Last night, MTV premiered The Pauly D Project, the first of what will probably be many Jersey Shore spinoffs. The show follows the exploits of one Paul “DJ Pauly D” Del Vecchio and his entourage of Rhode Island bros as as they ride Pauly D’s reality TV fame to such exotic locales as Las Vegas, Puerto Rico, and the insides of many, many vaginas.
When we first happen upon it, the Pauly D story is not one of struggle, but ascension. The Horatio Alger bit is told mostly by references to “years of hard work,” which we never get to watch because they happened already. The Pauly D of the Pauly D pilot is already famous for getting drunk on camera on a different TV show, but he’s still feeling a tad insecure about his DJ career, as if “famous for being on reality TV” and “owns a laptop” do not more than qualify him for lucrative gigs for the rest of his life. It’s actually kind of cute how nervous he is.
In a genius bit of product placement for The Palms, Pauly and his entourage are flown out to Vegas to stay in a monstrous hotel room with a hot tub in it and “try out” for a DJ residency there. I was kind of wondering why he needs his friends to help him DJ (beyond the fact that it wouldn’t be much fun to watch Pauly hang out in his hotel room alone) until a speaker malfunction spurred Biggie, who “knows everything about sound,” to jump in and save the day. The utility of Ryan and Jerry remains to be seen.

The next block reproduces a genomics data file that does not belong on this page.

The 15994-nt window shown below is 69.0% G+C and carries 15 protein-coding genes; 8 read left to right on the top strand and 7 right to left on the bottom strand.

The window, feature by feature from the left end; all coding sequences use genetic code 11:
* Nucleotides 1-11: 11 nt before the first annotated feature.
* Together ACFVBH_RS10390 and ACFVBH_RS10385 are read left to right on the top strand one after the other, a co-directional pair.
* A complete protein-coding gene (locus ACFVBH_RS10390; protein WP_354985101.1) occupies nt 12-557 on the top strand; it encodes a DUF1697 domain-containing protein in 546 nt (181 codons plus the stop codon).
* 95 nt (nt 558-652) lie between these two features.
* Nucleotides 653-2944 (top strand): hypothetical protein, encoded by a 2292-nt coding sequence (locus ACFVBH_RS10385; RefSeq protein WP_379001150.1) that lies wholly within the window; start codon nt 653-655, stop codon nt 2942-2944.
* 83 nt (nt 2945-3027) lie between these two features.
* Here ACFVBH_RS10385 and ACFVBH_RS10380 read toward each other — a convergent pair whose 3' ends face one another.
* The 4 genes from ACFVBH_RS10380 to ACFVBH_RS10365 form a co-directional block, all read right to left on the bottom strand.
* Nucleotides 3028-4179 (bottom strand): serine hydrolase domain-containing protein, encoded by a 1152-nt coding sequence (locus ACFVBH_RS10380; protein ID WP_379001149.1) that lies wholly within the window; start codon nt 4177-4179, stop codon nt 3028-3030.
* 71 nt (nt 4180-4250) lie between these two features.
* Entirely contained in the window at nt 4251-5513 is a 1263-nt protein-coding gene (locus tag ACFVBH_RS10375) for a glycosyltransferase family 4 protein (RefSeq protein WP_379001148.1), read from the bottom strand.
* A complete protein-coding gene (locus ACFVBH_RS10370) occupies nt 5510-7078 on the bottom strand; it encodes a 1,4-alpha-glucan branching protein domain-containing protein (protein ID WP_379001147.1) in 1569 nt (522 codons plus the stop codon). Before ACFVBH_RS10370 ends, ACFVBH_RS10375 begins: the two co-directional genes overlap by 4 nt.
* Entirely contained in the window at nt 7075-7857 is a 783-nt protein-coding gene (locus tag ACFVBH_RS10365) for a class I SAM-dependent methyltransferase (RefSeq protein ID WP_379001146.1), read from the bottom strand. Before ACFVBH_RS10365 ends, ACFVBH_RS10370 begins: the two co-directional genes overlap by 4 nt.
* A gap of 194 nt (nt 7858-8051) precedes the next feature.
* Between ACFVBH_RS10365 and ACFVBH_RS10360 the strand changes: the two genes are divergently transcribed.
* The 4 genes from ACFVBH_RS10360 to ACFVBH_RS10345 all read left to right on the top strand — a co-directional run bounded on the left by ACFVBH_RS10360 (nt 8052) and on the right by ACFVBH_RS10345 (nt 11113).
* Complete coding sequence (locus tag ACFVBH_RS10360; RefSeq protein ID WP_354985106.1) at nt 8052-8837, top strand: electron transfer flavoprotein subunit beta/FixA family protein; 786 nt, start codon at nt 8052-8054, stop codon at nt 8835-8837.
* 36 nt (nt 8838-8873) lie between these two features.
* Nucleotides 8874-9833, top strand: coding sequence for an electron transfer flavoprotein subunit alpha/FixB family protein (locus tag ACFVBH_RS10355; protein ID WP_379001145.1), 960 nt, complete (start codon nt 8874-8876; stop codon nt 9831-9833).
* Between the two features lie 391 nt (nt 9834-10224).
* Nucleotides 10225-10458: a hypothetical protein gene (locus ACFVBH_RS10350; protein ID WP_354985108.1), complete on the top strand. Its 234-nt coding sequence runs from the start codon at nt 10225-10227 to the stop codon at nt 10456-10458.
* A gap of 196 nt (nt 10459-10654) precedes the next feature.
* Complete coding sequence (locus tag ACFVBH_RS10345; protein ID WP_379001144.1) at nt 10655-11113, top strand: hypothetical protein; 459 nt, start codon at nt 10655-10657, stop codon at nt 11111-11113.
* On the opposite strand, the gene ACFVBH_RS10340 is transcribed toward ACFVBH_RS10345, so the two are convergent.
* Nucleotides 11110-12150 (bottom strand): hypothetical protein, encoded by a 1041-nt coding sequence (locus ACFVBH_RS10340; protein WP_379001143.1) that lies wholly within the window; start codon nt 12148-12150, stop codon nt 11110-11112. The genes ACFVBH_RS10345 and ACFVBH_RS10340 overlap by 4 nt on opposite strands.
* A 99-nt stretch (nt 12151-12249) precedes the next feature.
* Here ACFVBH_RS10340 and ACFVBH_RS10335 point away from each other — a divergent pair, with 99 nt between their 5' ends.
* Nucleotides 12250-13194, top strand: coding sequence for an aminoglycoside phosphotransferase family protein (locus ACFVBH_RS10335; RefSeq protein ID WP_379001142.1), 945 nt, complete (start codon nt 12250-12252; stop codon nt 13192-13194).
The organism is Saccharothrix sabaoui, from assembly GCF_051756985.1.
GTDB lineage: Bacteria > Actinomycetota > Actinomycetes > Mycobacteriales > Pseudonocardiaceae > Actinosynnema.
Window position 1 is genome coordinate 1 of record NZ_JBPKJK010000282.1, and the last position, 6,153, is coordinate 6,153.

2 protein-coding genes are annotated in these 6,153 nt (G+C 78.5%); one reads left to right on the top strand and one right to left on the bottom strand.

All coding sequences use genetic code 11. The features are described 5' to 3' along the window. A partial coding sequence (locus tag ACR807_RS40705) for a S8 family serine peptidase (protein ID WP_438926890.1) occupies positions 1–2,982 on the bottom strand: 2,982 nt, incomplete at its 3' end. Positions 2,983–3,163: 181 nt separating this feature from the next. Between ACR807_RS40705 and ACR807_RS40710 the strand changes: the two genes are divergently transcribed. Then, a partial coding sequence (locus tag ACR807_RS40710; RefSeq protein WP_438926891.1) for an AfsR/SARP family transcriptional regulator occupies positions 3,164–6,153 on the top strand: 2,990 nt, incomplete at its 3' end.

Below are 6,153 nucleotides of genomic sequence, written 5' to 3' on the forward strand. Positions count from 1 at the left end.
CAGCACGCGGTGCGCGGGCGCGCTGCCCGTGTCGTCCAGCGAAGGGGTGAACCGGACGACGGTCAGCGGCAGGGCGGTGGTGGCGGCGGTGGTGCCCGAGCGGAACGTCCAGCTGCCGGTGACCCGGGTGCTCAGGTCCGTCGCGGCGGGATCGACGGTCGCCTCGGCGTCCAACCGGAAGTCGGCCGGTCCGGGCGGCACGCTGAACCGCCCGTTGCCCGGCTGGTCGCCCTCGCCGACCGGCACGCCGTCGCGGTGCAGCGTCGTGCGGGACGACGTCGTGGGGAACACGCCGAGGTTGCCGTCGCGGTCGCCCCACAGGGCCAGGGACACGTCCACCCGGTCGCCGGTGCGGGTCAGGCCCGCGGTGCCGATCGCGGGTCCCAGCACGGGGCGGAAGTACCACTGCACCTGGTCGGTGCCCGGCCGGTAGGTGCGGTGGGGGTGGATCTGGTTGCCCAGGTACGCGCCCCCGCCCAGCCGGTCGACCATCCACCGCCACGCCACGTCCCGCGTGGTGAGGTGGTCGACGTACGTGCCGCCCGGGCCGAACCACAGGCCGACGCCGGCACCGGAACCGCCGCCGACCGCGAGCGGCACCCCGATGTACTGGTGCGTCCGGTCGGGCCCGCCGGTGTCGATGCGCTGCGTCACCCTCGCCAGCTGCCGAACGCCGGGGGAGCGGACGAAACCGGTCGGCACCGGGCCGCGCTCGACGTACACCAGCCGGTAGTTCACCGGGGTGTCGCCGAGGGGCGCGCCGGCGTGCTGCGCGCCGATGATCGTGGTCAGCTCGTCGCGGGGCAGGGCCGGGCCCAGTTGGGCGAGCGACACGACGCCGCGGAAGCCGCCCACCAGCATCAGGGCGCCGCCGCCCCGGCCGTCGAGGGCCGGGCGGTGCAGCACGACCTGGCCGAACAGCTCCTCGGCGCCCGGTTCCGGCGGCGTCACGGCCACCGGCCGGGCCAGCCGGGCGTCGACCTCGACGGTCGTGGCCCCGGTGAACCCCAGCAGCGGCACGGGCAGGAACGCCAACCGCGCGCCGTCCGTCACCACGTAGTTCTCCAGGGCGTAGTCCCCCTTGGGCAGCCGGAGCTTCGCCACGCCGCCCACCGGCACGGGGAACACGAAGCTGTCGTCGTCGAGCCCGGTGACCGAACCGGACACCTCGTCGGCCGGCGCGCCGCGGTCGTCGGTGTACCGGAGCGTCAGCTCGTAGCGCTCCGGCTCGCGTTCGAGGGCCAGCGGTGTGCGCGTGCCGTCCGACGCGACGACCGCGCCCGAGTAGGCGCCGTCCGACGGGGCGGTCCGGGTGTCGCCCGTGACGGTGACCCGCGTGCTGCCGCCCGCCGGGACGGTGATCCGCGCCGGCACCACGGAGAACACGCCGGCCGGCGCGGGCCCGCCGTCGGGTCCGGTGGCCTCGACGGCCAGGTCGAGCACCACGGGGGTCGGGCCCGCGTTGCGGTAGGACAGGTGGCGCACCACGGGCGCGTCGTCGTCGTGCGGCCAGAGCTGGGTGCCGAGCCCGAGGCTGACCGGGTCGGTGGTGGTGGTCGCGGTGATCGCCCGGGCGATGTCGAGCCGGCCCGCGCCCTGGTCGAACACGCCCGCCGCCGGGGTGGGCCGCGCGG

Thus far, the show has very little of what makes The Jersey Shore popular, namely: “drama.” There’s never any suspense over whether or not Pauly will land the residency, no matter how much Skrillex they play over his “waiting” montage. The most interesting part, for me, comes when we get glimpses into the life the 31-year-old DJ is (finally) leaving behind, but even that is too functional to really make for good reality television. He cares for his family a great deal, and his parents are genuinely nice and supportive, even if they don’t totally “get” his music. He shows love for his father (who is recovering from a stroke) by asking him if he wants to go tanning, to which his dad replies, “nah, I’m tan enough.” Like father, like son.
Pauly D was in many ways the safest choice for the first spinoff, as his predictable good natured-ness and lack of diva behavior ensure that everything will run smoothly. But is this enough to carry a whole show? Unfortunately for viewers, the same qualities that make someone a good person generally make for bad reality television, and, womanizing aside, Pauly is a mensch. Just look at that smile! A compelling drama needs to have something at stake, which producers might yet achieve here by focusing on the tension between Pauly’s growing fame and his desire to “keep it real.” There’s also a lot that could happen with the members of Pauly’s entourage. Still, I think Pauly might be unsuccessful as a TV character for the same reason he’s successful as a human being: he’s just too damn nice.